5 steps to an engaging presentation

Young man presenting a research project.

Image  by Westminster College, Fulton MO.  CC BY-SA

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Does the idea of speaking in front of a group of people scare you? You are not alone. Many people actually rank fear of public speaking higher than the fear of death!

In Canada, it is expected that you will be asked to give a presentation at one point in your academic or professional life. Professional speaker Dr. Lionel Laroche said that presentation skills are so essential in Canadian workplaces that they are taught at a very early age (you can watch his presentation here).

Whether you are preparing to present at a public event or to a small group of co-workers, you can learn a few basic principles to help you tame those butterflies and get your message across. Follow these tips to make a great presentation:

  1. Focus on the essentials and prepare

    Many of us worry that we will look too nervous, forget what we need to say, or bore people to death. Stop. Focus first on what you need to accomplish. Is it to inform? Present an idea? Persuade? Your content should be your priority. It’s wonderful if you can make your presentation entertaining, but this should be a bonus, not the aim.

    Before you create your presentation, these must be clear to you:

    • The topic or theme – what you need to talk about
    • Goal of the presentation – what your presentation needs to accomplish
    • The time allotted for you– it will be safe to make your presentation a little bit shorter than the allotted time. This will help you deliver a more relaxed presentation.It will also give you time to answer questions your audience might have.
    • Your audience – designing your presentation to fit your audience’s preferences not only ensures that you will capture their attention, it will also help you trim your content to include only what is essential.
    • The format – will they expect a demonstration? A Powerpoint presentation? Or something interactive?

    Gather your materials. Depending on how much time you have, conduct research if need be. Know as much as you can about your topic. Ensure that the information you have is relevant and contributes to reaching your goal.

  2. Make an outline

    According to Chris Anderson of TED Talks, the biggest problem he sees in first draft presentations is that they cover too much ground. He urges presentors to “limit the scope of their talk to that which can be explained, and brought to life with examples, in the available time”.

    Even if it is just an office presentation, outlining will help you focus your content and plan your delivery. Make sure to estimate how much time each item in your outline will take. Also, allot time for transitions (going from one subject to the next) to give your audience time to process information and to shift to the next point.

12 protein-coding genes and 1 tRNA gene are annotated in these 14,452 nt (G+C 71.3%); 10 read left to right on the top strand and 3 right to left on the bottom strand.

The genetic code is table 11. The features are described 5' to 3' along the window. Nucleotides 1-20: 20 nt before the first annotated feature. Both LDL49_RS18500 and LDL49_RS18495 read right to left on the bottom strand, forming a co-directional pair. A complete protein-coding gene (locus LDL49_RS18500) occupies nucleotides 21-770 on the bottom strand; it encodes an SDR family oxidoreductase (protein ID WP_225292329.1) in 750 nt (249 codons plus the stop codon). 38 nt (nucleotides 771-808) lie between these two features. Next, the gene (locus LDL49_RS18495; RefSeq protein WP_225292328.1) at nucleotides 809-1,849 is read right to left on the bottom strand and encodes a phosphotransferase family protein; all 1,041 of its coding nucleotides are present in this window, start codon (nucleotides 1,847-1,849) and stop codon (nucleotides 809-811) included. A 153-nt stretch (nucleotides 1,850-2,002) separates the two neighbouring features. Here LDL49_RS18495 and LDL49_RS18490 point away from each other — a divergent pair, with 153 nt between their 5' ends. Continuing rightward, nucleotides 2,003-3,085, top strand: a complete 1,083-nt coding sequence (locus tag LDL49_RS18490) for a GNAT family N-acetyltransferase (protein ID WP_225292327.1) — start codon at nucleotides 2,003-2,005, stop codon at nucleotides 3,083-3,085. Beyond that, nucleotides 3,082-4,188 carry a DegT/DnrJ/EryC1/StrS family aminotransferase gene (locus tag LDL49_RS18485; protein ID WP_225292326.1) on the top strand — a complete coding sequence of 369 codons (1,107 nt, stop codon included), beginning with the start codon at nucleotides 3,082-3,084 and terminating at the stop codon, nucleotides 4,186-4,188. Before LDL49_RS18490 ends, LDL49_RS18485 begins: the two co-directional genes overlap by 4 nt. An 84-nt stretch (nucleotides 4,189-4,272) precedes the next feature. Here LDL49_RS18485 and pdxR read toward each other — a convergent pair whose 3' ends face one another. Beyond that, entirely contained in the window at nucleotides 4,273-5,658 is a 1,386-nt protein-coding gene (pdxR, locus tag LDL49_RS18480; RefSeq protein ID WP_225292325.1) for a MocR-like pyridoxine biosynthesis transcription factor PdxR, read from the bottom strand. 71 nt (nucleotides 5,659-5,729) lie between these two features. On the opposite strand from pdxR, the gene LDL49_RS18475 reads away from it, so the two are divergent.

3. Create and edit (and edit some more)

    • Keep it simple. If you want to use graphics, video or audio clips, music or props, make sure that they amplify your message, not take away from it.
    • 10-20-30 rule. Don’t write the complete text of your presentation on your slides. Your Powerpoint presentation is there to augment or emphasize your message, not repeat what you are saying. Guy Kawasaki of Apple popularized the 10-20-30 rule for slideshows. It means that ideally, your presentation should be no more than 20 slides; last for no more than 20 minutes; and use the font size of no less than 30 points.
    • The Rule of Three. Following Aristotle’s “Rule of Three”, summarize your presentation by making three memorable key messages. Deliver them at the end for your audience to remember.
    • Edit again. Lastly, read through your presentation and edit again. Check for details that you can do without, and delete any spelling or grammatical errors. If you are tempted to add more information, consider creating a handout instead.
  4. Practice and time yourself

    • Some memorize their presentations while others read off of notes. It depends on your presentation style, the length of your presentation, and the time you have to prepare. Just don’t sound mechanical. This usually happens when you read your presentation word for word.
    • If you know your material, you may be better off making a bulleted list on an index card as a guide. Or, if you have time, memorize but practice to sound extemporaneous. Remember to speak clearly using the proper pace.
    • Practice in front of a mirror to check your body language. If there is time, ask a few colleagues to watch you practice. Make eye contact (especially with people in the front rows) and smile.
  5. Last minute tips

    • Before your presentation, check your computer, projector or sound system to make sure that they are working properly.
    • Dress professionally. It is always safer to dress conservatively and let your message be the star.
    • Copy your Powerpoint file in a flash drive or email it to yourself to have a backup copy.
    • If you have handouts, have enough copies ready for your audience.

Still nervous? That’s normal. Remember to take deep breaths before you speak and enjoy the experience. Good luck!

Sources: How to give a killer presentation by Chris Anderson, Harvard Business Review; Top tips for effective presentations, Skills you Need.

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Community Resources

Tired of Powerpoint? Have you tried online presentation tools like Prezi, Haiku Deck or Google Slides?

Watch the presentation pros do it. Watch the latest TED Talks and get some pointers.

Check schedules for English Online’s Multi week sessions on Workplace Communications.

Go to Manitoba Start for available trainings and other career supports.

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